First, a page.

What Made the Macklowe Collection So Successful at Auction?
The second round of modern and contemporary masterpieces from the collection of Harry and Linda Macklowe just smashed records at Sotheby’s. This second installment brought in USD 246.1 million. Combined with the results from the first sale last November ($676.1 million), the Macklowe Collection is now worth a total of $922 million. This figure pushes past the record for a single-owner private collection sold at auction, previously held by the Rockefeller estate (not including inflation).
Which factors made the Macklowe Collection such a resounding auction success?
“Art in Its Highest Form”: Choice of Works
“The Macklowe Collection tells the story of art in its highest form, with the utmost precision and clarity. Every artist here is represented at a moment of profound creativity,” Brooke Lampley, Sotheby’s Chairman and Worldwide Head of Sales for Global Fine Art, said before the recent sale.
Critics and art market observers have noted that the careful curation of the Macklowe Collection was a major factor of its success at auction. The Macklowes intentionally purchased artworks from specific moments of famous artists’ careers. These were often the most productive or most developed periods; Mark Rothko between the Seagram Murals of the 1950s and the de Menil Chapel of the 1960s, for example. Many of the offered artworks were acquired soon after their creation, thus removing them from the market for decades. During that period, these artworks traveled to museums and exhibitions. Each piece acquired an extensive history in the public eye while remaining in private hands. Budding fame followed in their wake.
“Good Works Are Hard to Find”: A Blue-Chip Market Boom
The latest UBS Art Basel Report from economist Clare McAndrew confirms what many have already observed: reports of the art market’s death were greatly exaggerated. In fact, the highest slice of the industry has bounced back from pandemic-related losses in remarkable time. A flood of blue-chip artworks helped propel the largest auction houses to new heights. Yet these exclusive works still stand head and shoulders above an oversaturated art market.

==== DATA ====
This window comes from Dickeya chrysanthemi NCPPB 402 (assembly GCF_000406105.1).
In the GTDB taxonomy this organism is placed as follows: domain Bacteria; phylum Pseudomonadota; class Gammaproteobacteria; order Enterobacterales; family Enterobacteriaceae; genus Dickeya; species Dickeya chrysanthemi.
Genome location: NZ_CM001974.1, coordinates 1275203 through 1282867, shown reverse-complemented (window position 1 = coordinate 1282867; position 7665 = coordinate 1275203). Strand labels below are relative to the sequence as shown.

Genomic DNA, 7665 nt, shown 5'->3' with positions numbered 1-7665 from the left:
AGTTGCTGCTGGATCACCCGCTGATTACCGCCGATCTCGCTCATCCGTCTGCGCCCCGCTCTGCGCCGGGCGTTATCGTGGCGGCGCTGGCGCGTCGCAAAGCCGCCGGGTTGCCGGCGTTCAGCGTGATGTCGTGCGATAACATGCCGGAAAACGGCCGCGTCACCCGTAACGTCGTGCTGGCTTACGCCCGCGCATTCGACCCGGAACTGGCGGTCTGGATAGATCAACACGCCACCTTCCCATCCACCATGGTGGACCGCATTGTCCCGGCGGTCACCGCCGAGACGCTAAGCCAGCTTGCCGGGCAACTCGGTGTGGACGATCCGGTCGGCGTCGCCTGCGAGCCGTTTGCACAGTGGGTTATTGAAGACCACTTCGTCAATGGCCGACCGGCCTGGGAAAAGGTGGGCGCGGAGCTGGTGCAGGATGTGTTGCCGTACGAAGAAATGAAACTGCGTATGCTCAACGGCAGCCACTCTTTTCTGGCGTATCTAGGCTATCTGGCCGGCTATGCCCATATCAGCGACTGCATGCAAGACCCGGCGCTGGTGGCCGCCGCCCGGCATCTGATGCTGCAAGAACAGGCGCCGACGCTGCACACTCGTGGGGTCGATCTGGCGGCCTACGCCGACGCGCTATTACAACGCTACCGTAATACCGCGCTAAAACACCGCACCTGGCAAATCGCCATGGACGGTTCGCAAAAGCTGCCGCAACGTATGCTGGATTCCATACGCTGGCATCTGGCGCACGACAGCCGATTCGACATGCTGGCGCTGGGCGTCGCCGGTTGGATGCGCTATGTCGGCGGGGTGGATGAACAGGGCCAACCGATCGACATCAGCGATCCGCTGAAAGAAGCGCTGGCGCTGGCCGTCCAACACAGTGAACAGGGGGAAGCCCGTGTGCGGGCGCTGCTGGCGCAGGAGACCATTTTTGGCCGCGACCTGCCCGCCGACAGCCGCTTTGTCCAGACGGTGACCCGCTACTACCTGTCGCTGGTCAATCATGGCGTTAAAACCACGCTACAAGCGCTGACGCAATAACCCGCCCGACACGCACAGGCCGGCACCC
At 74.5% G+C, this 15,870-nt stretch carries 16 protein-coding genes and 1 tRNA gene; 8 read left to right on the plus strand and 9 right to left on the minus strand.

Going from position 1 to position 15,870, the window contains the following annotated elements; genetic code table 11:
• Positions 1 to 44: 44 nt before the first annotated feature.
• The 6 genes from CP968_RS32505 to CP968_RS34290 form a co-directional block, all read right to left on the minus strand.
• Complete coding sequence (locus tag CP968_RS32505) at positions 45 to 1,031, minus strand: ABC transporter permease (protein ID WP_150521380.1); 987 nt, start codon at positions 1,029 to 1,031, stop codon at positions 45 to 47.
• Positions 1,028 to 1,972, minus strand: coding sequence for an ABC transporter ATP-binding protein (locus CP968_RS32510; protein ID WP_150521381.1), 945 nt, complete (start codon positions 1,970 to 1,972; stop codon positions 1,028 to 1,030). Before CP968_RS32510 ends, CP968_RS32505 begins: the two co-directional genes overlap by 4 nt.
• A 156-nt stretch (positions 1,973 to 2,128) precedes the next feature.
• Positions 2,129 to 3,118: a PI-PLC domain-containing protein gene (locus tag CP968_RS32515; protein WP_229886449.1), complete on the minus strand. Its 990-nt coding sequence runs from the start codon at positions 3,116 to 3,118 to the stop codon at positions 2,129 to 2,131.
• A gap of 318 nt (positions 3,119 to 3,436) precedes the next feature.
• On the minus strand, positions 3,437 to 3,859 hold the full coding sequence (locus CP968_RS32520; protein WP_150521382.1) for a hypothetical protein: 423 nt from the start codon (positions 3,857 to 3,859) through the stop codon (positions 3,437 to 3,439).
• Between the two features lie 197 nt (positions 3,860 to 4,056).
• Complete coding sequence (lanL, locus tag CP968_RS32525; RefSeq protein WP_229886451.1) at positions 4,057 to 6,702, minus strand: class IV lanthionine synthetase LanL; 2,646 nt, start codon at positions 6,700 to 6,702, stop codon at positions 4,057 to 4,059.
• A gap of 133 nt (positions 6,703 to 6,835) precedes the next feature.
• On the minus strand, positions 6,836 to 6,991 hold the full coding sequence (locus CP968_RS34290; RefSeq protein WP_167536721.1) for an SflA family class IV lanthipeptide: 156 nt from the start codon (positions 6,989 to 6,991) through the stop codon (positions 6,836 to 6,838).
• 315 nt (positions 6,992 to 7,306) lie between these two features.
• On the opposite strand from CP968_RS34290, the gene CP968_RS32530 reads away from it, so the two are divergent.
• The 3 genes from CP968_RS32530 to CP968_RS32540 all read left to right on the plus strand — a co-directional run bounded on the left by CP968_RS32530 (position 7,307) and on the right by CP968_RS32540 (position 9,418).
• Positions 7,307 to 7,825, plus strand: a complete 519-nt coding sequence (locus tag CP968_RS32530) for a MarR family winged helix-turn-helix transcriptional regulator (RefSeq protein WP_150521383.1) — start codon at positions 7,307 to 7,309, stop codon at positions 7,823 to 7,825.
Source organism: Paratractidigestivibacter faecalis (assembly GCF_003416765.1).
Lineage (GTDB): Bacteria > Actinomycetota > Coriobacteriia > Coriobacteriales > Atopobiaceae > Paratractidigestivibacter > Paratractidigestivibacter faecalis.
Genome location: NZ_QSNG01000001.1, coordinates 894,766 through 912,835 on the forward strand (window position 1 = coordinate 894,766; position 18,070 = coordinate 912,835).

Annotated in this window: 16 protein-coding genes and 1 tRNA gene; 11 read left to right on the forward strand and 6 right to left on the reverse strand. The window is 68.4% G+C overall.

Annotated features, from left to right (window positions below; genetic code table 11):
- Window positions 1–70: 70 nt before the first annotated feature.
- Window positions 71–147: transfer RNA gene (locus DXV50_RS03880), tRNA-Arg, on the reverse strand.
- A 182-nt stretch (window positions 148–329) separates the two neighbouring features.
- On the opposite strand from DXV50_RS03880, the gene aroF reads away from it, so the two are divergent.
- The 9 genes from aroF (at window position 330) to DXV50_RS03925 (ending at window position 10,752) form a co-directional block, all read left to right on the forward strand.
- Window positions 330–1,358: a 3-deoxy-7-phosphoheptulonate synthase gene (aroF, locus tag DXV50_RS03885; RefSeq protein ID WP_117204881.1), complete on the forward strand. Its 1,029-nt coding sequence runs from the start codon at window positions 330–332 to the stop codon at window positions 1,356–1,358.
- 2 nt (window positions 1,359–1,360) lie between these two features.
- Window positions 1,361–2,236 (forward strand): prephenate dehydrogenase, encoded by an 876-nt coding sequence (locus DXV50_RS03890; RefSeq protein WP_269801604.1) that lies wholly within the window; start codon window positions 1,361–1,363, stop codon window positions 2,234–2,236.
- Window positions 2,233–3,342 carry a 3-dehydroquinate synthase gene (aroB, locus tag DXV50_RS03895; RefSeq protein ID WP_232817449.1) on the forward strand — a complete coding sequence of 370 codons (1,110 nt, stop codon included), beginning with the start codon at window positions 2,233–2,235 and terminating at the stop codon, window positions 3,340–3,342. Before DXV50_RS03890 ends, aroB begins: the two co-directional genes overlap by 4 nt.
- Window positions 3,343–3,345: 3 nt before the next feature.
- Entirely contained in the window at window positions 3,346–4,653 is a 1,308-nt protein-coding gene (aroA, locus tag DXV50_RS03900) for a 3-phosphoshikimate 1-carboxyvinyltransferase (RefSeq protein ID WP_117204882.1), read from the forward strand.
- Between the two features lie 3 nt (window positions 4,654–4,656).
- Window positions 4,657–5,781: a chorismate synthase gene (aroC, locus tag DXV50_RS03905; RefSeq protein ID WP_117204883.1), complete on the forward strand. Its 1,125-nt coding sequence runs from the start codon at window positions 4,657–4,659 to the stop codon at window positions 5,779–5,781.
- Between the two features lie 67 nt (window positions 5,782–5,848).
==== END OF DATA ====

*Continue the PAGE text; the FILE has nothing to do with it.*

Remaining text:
Enter the Macklowe Collection. The couple joined the likes of Anne Bass and Ann and Gordon Getty in releasing their treasure troves to the market this year. High net worth (HNW) collectors have taken the opportunity to snatch up masterpieces at unprecedented rates.
“The art market feels very close to the spare parts market— good works are hard to find and very expensive,” Loic Gouzer, a former Christie’s specialist, told The New York Times in light of the Macklowe Collection’s major auction success.
“The Greatest Payback”: World Tour and Media Blitz
Before appearing at auction, Sotheby’s took items from the Macklowe Collection on a whirlwind world tour. They graced exhibition walls in London, Palm Beach, Shanghai, Taipei, Tokyo, and Hong Kong before crossing the block. Sotheby’s worked to drum up anticipation for the Macklowe Collection months in advance.
Detailed media coverage of the Macklowes’ contentious divorce and resulting court-ordered auction consignment also helped. Harry Macklowe’s hand can be seen in many of Manhattan’s skyscrapers, and his $2 billion divorce from Linda (Burg) Macklowe has fueled tabloids since 2016. The record-breaking sale of their art collection is a fitting conclusion to the couple’s joint history.
“I never thought I’d see a sale of the Macklowe collection,” Harry Macklowe told the press after the most recent sale. “I’m thrilled by it. Not by the economics, but by the quality being recognized by collectors. Everybody endorsing the choices we made over the last 65 years, that was the greatest payback.”
Find previous coverage of the Macklowe Collection on Auction Daily.